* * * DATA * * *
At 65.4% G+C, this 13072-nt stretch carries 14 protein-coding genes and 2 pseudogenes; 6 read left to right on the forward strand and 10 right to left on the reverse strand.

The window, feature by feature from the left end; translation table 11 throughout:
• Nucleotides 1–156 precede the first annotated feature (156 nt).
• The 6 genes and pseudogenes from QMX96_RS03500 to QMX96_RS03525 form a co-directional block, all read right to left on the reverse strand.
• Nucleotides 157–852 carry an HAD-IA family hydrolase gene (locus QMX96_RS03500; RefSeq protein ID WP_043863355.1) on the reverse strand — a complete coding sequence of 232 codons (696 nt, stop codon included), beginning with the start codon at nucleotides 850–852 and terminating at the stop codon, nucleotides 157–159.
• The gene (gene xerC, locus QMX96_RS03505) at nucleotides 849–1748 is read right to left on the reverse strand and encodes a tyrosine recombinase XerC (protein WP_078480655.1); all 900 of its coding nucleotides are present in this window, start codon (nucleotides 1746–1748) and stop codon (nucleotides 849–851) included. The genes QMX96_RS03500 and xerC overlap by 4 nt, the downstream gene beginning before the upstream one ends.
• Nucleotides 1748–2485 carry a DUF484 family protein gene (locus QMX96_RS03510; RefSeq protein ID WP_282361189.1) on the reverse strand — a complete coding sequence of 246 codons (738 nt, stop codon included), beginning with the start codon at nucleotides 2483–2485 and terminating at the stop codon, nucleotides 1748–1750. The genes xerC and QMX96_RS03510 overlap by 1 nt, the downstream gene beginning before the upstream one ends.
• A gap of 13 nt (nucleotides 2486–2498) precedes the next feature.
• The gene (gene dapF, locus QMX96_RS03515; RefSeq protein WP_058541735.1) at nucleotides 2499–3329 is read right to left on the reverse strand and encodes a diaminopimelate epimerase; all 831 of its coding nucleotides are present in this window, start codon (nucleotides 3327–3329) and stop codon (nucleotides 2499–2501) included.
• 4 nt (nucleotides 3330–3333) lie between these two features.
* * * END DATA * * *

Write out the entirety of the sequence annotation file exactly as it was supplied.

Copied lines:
At 65.4% G+C, this 13072-nt stretch carries 14 protein-coding genes and 2 pseudogenes; 6 read left to right on the forward strand and 10 right to left on the reverse strand.

The window, feature by feature from the left end; translation table 11 throughout:
• Nucleotides 1–156 precede the first annotated feature (156 nt).
• The 6 genes and pseudogenes from QMX96_RS03500 to QMX96_RS03525 form a co-directional block, all read right to left on the reverse strand.
• Nucleotides 157–852 carry an HAD-IA family hydrolase gene (locus QMX96_RS03500; RefSeq protein ID WP_043863355.1) on the reverse strand — a complete coding sequence of 232 codons (696 nt, stop codon included), beginning with the start codon at nucleotides 850–852 and terminating at the stop codon, nucleotides 157–159.
• The gene (gene xerC, locus QMX96_RS03505) at nucleotides 849–1748 is read right to left on the reverse strand and encodes a tyrosine recombinase XerC (protein WP_078480655.1); all 900 of its coding nucleotides are present in this window, start codon (nucleotides 1746–1748) and stop codon (nucleotides 849–851) included. The genes QMX96_RS03500 and xerC overlap by 4 nt, the downstream gene beginning before the upstream one ends.
• Nucleotides 1748–2485 carry a DUF484 family protein gene (locus QMX96_RS03510; RefSeq protein ID WP_282361189.1) on the reverse strand — a complete coding sequence of 246 codons (738 nt, stop codon included), beginning with the start codon at nucleotides 2483–2485 and terminating at the stop codon, nucleotides 1748–1750. The genes xerC and QMX96_RS03510 overlap by 1 nt, the downstream gene beginning before the upstream one ends.
• A gap of 13 nt (nucleotides 2486–2498) precedes the next feature.
• The gene (gene dapF, locus QMX96_RS03515; RefSeq protein WP_058541735.1) at nucleotides 2499–3329 is read right to left on the reverse strand and encodes a diaminopimelate epimerase; all 831 of its coding nucleotides are present in this window, start codon (nucleotides 3327–3329) and stop codon (nucleotides 2499–2501) included.
• 4 nt (nucleotides 3330–3333) lie between these two features.